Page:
Economic forecast. The real GDP growth is projected to recover to 3.3% in 2019 and 3.4% in 2020 according to the Summer 2019 Economic Forecast of the European Commission. Due to the weakening external environment, Bulgaria’s economy is expected to expand at a slower pace in the second half of this year and then maintain a similar growth rate throughout 2020.
F-16 fighter jets. The Bulgarian government has given a mandate to the Ministry of Defence to sign a deal with the US to buy eight new F-16 fighter jets for the air force at a price of $1.256 billion. Bulgaria wants to replace its ageing Soviet-made MiG-29s and improve compliance with NATO standards. The deal for Lockheed Martin’s F-16 Block 70 is Bulgaria’s biggest military procurement since the fall of Communist rule some 30 years ago. (Dnevnik.bg)
New government before 5 August. Croatia’s parliament Speaker Gordan Jandroković said a government reshuffle is expected before 5 August. EURACTIV’s partner Jutarnji list commented that it is possible that all ministers with pending issues could leave the government: Gabrijela Žalac (EU funds), Goran Marić (State Assets), Tomislav Tolušić (Agriculture). The opposition called for snap elections instead of a government reshuffle. (Željko Trkanjec, EURACTIV.hr)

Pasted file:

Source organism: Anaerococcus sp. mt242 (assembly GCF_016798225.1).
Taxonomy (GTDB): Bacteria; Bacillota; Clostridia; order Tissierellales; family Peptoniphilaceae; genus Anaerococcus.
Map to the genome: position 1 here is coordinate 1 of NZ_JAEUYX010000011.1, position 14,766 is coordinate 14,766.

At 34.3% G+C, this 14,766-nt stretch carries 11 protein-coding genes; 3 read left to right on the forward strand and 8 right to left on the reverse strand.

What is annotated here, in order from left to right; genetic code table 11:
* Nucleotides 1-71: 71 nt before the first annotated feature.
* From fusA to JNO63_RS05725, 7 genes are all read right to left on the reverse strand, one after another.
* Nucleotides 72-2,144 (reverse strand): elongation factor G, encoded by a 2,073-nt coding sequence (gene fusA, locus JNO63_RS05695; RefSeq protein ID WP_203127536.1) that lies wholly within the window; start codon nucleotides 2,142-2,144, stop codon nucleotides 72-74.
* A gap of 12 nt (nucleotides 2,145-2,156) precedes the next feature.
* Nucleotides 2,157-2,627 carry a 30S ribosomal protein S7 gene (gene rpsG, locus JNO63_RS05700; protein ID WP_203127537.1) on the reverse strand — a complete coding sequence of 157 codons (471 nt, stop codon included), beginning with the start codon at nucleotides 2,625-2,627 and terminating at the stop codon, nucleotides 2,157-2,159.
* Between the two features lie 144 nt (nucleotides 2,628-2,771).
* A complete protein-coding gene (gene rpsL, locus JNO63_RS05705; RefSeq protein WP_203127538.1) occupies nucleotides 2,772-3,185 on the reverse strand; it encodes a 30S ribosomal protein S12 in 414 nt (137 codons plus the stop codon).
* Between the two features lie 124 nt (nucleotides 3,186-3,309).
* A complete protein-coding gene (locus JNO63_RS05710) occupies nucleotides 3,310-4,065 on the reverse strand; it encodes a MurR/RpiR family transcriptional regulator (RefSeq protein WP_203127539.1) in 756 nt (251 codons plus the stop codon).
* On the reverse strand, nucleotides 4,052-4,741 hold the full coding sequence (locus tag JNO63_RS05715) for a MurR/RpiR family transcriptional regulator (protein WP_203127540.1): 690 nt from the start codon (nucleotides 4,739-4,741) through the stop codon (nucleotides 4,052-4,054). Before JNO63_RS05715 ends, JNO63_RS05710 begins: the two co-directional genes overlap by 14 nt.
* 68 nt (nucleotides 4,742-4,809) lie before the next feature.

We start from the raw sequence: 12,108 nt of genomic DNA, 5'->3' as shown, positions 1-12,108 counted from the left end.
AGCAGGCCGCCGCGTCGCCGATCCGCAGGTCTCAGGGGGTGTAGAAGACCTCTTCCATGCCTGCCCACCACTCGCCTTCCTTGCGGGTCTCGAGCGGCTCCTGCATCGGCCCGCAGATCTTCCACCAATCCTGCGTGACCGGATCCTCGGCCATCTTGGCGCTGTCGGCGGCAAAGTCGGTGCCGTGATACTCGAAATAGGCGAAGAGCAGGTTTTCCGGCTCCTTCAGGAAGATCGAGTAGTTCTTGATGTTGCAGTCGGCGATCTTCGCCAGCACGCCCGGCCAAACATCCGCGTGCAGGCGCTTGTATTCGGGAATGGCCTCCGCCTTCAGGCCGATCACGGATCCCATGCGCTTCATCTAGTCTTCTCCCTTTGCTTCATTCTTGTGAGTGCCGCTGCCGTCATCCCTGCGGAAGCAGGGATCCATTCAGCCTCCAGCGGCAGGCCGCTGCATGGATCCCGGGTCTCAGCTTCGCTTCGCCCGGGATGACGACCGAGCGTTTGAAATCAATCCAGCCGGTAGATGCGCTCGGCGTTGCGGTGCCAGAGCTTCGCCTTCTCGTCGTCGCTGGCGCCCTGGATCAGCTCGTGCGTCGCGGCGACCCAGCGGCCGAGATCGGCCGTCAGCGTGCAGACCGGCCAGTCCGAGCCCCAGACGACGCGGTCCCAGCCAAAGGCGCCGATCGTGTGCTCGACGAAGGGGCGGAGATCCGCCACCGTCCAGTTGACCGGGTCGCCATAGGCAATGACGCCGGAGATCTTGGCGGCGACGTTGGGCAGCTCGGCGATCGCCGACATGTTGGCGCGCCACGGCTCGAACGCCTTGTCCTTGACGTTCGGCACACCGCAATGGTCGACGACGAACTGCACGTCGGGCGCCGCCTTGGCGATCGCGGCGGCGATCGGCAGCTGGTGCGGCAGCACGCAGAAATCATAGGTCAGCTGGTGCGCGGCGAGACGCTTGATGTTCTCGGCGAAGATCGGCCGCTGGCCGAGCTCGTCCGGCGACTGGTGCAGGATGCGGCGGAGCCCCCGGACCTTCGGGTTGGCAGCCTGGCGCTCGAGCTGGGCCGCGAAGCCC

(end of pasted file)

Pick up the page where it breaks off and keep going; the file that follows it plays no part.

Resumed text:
Foreign currency reserves highest since 2000. The National Bank of Serbia (NBS) has announced that at the end of June its gross and net foreign currency reserves were at the highest level since 2000 when monitoring of this data began. The NBS’s gross foreign currency reserves amounted to €12.14 billion, which is €490.5 more than in May. (beta.rs, EURACTIV.rs)
BiH will not extradite Turks. The Presidency of BiH said it has no authority to influence justice regarding the extradition of eight Turkish citizens. Turkish President Recep Tayyip Erdogan asked for their extradition because according to Ankara, they belong to the Gülen movement. Erdogan has also hinted said that bilateral relations could be affected by the issue. (Željko Trkanjec,EURACTIV.hr)
[Edited by Sarantis Michalopoulos, Samuel Stolton]